by Larry Sand
Manhattan Institute
August 02, 2011
City Journal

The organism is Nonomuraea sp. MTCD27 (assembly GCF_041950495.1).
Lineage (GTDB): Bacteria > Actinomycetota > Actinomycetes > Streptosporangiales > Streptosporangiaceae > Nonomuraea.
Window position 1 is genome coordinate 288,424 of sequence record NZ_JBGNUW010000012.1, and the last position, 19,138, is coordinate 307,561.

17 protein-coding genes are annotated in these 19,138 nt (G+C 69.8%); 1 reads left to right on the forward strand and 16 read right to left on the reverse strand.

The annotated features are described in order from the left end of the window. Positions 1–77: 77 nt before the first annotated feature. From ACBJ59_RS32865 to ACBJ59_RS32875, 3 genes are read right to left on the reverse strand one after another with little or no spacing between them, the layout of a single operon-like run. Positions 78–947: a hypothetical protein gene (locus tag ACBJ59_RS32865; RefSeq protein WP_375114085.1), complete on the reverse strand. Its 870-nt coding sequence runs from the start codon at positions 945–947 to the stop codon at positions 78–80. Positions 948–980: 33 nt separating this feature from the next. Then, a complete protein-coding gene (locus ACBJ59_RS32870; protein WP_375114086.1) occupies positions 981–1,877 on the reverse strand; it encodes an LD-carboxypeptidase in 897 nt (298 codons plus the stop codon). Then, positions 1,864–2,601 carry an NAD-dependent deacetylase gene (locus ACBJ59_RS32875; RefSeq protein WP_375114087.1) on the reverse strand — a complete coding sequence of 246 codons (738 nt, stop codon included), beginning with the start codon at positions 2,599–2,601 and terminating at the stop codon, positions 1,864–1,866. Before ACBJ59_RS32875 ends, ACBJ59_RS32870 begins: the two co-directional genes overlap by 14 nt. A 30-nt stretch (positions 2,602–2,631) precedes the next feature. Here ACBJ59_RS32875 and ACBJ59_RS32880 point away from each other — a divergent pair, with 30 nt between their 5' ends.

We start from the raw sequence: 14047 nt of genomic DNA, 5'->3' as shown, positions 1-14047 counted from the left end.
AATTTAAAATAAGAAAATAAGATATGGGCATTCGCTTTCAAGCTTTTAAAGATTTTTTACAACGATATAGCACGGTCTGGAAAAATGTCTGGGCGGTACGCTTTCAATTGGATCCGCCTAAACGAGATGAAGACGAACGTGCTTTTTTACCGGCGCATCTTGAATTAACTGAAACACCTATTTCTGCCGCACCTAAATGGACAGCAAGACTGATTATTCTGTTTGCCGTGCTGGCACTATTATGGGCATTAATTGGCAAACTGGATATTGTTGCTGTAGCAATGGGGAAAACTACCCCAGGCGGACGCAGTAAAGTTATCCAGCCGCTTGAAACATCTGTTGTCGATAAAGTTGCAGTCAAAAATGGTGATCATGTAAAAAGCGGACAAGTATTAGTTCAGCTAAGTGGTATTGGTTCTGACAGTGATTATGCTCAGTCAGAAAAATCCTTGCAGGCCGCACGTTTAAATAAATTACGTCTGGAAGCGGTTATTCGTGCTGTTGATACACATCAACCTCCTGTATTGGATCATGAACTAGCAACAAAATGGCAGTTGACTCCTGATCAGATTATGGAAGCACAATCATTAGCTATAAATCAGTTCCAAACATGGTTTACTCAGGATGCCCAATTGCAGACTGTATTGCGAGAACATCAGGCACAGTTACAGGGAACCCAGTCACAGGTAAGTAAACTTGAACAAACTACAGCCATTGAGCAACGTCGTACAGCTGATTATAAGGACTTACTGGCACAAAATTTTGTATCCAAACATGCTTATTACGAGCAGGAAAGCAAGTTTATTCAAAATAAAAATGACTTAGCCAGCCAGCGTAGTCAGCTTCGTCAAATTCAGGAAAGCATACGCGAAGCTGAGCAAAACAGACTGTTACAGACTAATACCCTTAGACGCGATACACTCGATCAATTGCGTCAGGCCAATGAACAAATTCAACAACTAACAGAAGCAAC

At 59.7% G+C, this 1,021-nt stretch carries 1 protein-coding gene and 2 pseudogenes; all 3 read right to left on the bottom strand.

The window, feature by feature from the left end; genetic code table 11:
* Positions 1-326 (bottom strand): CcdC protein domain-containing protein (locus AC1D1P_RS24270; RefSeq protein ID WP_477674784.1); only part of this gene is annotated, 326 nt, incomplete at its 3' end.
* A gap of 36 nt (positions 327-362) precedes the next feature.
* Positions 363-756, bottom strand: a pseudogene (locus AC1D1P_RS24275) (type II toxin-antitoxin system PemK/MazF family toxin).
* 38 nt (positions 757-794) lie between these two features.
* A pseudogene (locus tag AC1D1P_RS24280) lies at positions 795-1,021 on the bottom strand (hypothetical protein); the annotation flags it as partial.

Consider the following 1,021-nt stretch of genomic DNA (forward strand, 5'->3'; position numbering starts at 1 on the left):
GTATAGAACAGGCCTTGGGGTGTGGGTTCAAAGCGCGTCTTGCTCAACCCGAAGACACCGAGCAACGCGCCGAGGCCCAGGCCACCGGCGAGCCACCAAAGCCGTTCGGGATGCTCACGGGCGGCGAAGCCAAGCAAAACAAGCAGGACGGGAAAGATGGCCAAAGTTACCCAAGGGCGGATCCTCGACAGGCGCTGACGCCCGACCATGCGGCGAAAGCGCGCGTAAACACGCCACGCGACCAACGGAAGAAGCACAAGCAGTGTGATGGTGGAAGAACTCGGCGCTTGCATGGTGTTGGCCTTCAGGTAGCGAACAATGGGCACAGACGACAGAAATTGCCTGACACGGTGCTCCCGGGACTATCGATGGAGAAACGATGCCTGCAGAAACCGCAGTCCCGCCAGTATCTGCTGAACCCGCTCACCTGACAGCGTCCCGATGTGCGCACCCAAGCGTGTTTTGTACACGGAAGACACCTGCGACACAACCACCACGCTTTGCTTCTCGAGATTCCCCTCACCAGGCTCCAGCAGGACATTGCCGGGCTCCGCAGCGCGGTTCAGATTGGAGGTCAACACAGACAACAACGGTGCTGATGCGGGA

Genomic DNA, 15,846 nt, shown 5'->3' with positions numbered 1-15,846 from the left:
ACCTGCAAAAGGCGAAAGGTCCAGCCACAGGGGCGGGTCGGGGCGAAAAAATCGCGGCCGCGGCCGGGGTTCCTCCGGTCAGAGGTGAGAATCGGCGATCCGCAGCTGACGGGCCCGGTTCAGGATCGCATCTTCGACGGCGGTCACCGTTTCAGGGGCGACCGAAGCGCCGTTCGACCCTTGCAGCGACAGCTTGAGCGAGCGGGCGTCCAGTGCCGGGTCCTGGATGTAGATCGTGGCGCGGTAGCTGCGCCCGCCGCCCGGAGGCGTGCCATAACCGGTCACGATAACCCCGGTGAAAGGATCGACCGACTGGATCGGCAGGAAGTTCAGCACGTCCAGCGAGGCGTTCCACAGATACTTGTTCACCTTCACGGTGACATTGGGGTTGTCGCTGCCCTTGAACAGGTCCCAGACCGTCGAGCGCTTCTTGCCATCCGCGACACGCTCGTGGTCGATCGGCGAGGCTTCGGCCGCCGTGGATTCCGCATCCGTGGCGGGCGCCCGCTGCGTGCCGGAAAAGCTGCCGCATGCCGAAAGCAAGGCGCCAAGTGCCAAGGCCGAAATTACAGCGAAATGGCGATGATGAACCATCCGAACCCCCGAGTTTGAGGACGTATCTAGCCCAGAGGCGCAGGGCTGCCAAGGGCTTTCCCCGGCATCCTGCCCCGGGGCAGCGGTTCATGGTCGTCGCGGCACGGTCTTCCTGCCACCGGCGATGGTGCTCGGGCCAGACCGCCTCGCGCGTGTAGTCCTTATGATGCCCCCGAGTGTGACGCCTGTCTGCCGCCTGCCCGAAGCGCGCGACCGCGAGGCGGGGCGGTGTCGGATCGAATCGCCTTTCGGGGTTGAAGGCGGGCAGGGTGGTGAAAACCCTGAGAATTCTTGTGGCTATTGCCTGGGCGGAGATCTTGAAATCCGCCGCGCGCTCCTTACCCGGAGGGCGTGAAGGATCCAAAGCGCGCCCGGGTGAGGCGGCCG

Teachers like smaller classes, and understandably so. The advantages include fewer papers to grade, students to manage, and parents to deal with. The teachers’ unions like smaller classes, too. Smaller classes mean more teachers—and more union dues. And parents like smaller classes because they believe that their children benefit from more individual attention. Everyone agrees that smaller classes are better, right? In a word: no. Much of the rhetoric supporting small classes is demagogic and runs afoul of the research. For many, the possibility that reducing class sizes may have negative effects on student achievement might at first seem counterintuitive. Considering the fiscal straits in which California finds itself, continuing to insist on smaller classes is foolhardy.



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